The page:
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Released by the Office of the Senior Coordinator for International Women's Issues

Practice:
Type I (commonly referred to as clitoridectomy), Type II (commonly referred to as excision) and Type III (commonly referred to as infibulation) are the most common forms of female genital mutilation (FGM) or female genital cutting (FGC) practiced in Nigeria. Type IV is practiced to a much lesser extent.

The form practiced varies by ethnic group and geographical location. It crosses the numerous population groups and is a part of the many cultures, traditions and customs that exist in Nigeria. It crosses the lines of various religious groups. It is found among Christians, Muslims and Animists alike.

Incidence:
With over 250 ethnic groups and an estimated population of 120 million, a national estimate of this practice is very difficult. The most recent survey is a 1999 Demographic and Health Survey of 8,205 women nationally. This survey estimates that 25.1 percent of the women of Nigeria have undergone one of these procedures.

According to a 1997 World Health Organization (WHO) study, an estimated 30,625 million women and girls, or about 60 percent of the nation’s total female population, have undergone one of these forms. A 1996 United Nations Development Systems study reported a similar number of 32.7 million Nigerian women affected. According to a Nigerian Non-Governmental Organization (NGO) Coalition study, 33 percent of all households practice one of these forms.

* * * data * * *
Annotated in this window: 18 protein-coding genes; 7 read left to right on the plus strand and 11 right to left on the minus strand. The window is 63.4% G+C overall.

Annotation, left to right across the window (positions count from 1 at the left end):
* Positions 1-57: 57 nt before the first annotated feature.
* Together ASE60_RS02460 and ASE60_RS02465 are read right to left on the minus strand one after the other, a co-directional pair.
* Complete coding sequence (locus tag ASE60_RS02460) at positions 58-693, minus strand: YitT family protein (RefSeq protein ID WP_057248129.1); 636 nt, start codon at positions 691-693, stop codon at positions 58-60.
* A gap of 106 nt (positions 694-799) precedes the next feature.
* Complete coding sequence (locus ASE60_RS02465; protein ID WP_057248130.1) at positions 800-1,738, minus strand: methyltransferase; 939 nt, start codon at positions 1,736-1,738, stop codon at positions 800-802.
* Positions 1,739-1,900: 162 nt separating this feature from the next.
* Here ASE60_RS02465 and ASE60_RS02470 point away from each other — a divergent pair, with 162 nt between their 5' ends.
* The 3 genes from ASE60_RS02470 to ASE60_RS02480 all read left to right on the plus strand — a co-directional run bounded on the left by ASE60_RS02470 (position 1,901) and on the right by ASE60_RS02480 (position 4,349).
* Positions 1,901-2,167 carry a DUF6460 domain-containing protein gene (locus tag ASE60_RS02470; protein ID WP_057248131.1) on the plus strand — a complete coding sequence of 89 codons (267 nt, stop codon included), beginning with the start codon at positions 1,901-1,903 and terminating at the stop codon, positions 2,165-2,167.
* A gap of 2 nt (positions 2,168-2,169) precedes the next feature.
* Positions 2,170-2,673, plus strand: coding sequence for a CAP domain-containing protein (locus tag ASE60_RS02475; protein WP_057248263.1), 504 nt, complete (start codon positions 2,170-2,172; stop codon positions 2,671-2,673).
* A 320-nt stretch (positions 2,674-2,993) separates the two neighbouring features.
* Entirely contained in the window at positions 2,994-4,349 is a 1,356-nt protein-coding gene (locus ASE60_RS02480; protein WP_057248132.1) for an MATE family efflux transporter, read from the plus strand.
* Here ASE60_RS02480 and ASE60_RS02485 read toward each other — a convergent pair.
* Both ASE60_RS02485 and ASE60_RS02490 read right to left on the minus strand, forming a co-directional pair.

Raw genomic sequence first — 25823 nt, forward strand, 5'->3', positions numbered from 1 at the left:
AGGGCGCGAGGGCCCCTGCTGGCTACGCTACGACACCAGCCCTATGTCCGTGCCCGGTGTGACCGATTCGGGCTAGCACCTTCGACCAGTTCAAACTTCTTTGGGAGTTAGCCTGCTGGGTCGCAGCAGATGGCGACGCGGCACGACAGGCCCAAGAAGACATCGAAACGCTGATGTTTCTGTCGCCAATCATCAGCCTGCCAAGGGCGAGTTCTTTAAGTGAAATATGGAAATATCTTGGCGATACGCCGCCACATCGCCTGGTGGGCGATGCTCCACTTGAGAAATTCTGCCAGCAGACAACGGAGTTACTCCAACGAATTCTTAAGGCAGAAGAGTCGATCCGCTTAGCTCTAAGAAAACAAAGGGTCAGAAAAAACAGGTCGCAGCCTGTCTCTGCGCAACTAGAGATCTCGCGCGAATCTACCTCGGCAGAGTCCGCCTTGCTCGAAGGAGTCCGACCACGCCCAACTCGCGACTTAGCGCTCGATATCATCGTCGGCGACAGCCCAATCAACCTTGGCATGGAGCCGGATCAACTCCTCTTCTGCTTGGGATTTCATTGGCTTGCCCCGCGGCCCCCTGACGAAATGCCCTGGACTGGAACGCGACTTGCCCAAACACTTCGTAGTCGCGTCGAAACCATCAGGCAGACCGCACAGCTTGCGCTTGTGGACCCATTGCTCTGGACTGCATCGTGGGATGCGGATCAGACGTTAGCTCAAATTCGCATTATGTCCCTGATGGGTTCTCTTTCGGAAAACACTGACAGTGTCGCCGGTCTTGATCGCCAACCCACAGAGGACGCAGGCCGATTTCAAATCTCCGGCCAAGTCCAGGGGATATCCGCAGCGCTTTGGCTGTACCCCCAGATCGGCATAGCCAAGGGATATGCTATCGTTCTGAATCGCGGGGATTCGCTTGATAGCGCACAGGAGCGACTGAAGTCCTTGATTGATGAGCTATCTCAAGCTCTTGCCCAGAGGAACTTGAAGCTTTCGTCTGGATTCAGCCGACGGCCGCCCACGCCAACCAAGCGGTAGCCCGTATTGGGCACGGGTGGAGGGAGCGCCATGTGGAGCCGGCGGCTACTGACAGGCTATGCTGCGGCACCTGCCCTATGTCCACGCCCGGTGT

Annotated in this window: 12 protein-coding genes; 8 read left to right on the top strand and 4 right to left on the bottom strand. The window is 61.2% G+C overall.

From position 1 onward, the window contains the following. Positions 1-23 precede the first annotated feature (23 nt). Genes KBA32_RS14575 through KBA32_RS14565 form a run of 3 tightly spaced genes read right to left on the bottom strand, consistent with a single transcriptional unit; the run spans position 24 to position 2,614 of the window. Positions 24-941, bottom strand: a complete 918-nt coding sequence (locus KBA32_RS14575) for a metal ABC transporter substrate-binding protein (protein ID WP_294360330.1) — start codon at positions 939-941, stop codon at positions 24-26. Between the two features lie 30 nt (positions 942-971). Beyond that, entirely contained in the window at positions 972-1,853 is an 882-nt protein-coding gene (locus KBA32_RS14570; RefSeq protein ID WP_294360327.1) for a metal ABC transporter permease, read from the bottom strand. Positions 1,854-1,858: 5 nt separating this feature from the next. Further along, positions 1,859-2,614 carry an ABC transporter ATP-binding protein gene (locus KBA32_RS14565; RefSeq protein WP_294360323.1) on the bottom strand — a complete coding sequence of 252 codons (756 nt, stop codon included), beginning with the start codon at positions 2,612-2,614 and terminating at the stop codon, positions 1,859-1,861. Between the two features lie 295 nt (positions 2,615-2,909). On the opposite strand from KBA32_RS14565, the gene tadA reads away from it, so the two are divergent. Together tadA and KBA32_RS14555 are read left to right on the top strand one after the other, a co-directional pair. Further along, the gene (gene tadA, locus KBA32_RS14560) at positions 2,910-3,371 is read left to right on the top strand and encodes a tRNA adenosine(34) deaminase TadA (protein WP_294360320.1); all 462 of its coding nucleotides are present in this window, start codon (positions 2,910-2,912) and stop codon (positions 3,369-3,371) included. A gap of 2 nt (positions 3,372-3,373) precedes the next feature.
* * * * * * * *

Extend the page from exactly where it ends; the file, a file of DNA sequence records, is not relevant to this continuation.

However, according to some Nigerian experts in the field, the actual incidence may be much higher than these figures. Leaders of the Nigerian National Committee (also the Inter-African Committee of Nigeria on Harmful Traditional Practices Affecting the Health of Women and Children [IAC]) have been conducting a state by state study of the practice.

This 1997 study by the Center for Gender and Social Policy Studies of Obafemi Awolowo University in Ile-Ife, was contracted in 1996 by a number of organizations including WHO, the United Nations Children’s Fund (UNICEF), the United Nations Development Program (UNDP), the United Nations Population Fund (UNFPA), the Nigerian Federal Ministry of Women’s Affairs and the Nigerian Federal Health Ministry. The study covered 148,000 women and girls from 31 community samples nationwide.

The results from fragmented data, according to IAC/Nigeria, show the following prevalence and type in the following states in Nigeria. Abia (no study); Adamawa (60-70 percent, Type IV); Akwa Ibom (65-75 percent, Type II); Anambra (40-60 percent, Type II); Bauchi (50-60 percent, Type IV); Benue (90-100 percent, Type II); Borno (10-90 percent, Types I, III and IV); Cross River (no study); Delta (80-90 percent, Type II); Edo (30-40 percent, Type II); Enugu (no study); Imo (40-50 percent, Type II); Jigawa (60-70 percent, Type IV); Kaduna (50-70 percent, Type IV); Katsina (no study); Kano (no study); Kebbi (90-100 percent, Type IV); Kogi (one percent, Type IV); Kwara (60-70 percent, Types I and II); Lagos (20-30 percent, Type I); Niger (no study); Ogun (35-45 percent, Types I and II); Ondo (90-98 percent, Type II); Osun (80-90 percent, Type I); Oyo (60-70 percent, Type I); Plateau (30-90 percent, Types I and IV); Rivers (60-70 percent, Types I and II); Sokoto (no study); Taraba (no study); Yobe (0-1 percent, Type IV); Fct Abuja (no study).